“I may be wrong in regard to any or all of them; but holding it a sound maxim, that it is better to be only sometimes right, than at all times wrong, so soon as I discover my opinions to be erroneous, I shall be ready to renounce them.” — Abraham LincolnSpeeches and Writings, 1832-1858

 

Courage: The Seventh Most Important Virtue for a Good Life

Courage is number seven of my seven essential virtues for leading a happy and successful life.  Every Sunday I start my day with the following prayer:

  • Give me the ability and courage to make a difference today, no matter how small.

 I have been thinking about courage now for quite some time.  One of my favorite quotes is as follows:

“The test of courage comes when we are in the minority. The test of tolerance comes when we are in the majority.” — Ralph W. Sockman

Courage has been one of the most salient virtues in my life.  I think about it often.  I am afraid to be a coward but wonder if I am brave.  Is it courage to do things because you are afraid of how you will think about yourself if you do not?  I have tried to test myself often to prevent feeling like a coward.  Caesar said “Cowards die many times before their deaths, but heroes only die once.”  Perhaps, it was Shakespeare who really said this, but the point remains the same.  My father hated cowards and more than once chastised me for being afraid of something.  I can think of too many times in my life when my father would have been sorely disappointed in me.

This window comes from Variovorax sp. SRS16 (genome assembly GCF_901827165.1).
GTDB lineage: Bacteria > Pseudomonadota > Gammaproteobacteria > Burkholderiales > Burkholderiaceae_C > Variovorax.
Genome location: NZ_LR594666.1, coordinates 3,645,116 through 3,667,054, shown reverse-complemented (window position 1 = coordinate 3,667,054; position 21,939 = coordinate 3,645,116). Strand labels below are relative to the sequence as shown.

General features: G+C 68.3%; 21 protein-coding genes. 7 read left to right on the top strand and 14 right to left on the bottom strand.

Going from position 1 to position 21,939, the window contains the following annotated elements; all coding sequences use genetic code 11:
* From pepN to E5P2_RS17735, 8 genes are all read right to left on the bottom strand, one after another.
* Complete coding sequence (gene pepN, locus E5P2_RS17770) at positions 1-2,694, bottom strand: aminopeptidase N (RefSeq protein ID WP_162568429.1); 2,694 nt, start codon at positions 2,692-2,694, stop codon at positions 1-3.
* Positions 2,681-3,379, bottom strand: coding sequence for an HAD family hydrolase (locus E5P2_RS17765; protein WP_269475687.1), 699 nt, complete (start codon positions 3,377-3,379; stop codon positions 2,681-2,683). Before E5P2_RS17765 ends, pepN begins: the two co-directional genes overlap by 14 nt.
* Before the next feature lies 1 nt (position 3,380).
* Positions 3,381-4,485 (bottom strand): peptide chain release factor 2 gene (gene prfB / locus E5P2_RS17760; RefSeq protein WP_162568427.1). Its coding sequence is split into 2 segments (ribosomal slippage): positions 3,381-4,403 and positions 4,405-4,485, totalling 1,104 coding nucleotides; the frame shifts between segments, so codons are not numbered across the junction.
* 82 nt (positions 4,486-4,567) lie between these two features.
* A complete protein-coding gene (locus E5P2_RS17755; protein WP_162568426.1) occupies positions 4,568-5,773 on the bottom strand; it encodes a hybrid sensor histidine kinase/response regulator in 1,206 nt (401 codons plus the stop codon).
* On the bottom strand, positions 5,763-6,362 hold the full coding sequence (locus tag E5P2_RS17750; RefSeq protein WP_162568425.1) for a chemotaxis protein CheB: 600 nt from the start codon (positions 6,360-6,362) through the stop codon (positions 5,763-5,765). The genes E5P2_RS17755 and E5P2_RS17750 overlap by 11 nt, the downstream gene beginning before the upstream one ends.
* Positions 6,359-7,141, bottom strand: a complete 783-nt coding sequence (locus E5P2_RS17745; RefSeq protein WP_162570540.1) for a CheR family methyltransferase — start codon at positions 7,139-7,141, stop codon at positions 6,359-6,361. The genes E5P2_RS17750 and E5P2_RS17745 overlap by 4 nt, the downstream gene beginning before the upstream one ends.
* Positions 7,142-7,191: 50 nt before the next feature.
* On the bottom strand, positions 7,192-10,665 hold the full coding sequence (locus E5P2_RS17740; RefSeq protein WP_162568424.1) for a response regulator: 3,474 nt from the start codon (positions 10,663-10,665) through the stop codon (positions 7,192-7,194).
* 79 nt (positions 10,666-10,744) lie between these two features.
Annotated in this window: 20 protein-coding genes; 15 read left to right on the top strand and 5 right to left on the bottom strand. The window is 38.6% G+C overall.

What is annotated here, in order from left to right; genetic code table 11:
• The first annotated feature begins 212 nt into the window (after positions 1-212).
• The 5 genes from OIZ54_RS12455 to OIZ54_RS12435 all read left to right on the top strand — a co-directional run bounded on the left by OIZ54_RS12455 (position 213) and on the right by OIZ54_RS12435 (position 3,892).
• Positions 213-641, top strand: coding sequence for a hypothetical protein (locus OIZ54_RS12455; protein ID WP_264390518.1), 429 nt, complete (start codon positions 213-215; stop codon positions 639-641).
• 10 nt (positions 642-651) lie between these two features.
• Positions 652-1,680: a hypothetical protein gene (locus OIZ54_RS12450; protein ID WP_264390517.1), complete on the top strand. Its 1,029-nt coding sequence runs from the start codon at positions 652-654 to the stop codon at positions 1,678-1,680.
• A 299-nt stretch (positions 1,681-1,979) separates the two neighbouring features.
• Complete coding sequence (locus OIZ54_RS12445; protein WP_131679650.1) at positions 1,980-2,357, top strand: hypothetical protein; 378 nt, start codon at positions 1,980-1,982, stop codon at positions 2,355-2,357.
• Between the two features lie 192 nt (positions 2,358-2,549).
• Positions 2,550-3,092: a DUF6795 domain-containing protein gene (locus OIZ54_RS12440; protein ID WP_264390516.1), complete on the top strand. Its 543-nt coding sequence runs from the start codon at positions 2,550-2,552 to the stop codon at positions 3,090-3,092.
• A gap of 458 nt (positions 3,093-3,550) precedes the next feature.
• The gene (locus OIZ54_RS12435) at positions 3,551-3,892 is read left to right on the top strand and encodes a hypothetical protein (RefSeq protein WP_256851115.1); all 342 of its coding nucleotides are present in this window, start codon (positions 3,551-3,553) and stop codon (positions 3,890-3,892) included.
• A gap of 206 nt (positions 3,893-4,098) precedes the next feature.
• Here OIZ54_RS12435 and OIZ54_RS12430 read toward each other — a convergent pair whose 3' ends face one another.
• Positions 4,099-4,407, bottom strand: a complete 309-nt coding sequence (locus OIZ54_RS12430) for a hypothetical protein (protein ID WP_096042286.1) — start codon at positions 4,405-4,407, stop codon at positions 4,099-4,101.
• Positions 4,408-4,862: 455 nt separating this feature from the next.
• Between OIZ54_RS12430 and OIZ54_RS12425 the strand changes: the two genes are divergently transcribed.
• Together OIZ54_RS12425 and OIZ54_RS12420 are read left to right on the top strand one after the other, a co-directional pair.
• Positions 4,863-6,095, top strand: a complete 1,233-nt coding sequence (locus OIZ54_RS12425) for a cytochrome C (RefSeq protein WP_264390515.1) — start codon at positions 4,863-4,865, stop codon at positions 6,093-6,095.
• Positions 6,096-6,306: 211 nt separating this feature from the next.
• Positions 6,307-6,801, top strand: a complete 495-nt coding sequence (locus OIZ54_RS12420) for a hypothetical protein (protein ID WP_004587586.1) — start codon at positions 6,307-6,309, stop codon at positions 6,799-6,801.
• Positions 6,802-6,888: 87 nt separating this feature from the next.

When I was young, I always took the side of the underdog.  I would defend anyone against a bully.  I hated bullies with a passion.  I still prefer the underdog.  This might explain to some degree why I care about the poor, the sick and the homeless.  Psychologists would say I was overcompensating to try to win my father’s approval.  It really does not matter to me what they say.  There is something poignant and sad about people who have less or are needier than I am.  There is something despicable about people that only care about themselves and are too ready to say “I did it myself.”  One of my favorite poems is:

No man is an island,
Entire of itself,
Every man is a piece of the continent,
A part of the main.
If a clod be washed away by the sea,
Europe is the less.
As well as if a promontory were.
As well as if a manor of thy friend’s
Or of thine own were:
Any man’s death diminishes me,
Because I am involved in mankind,
And therefore never send to know for whom the bell tolls;
It tolls for thee.
  — John Donne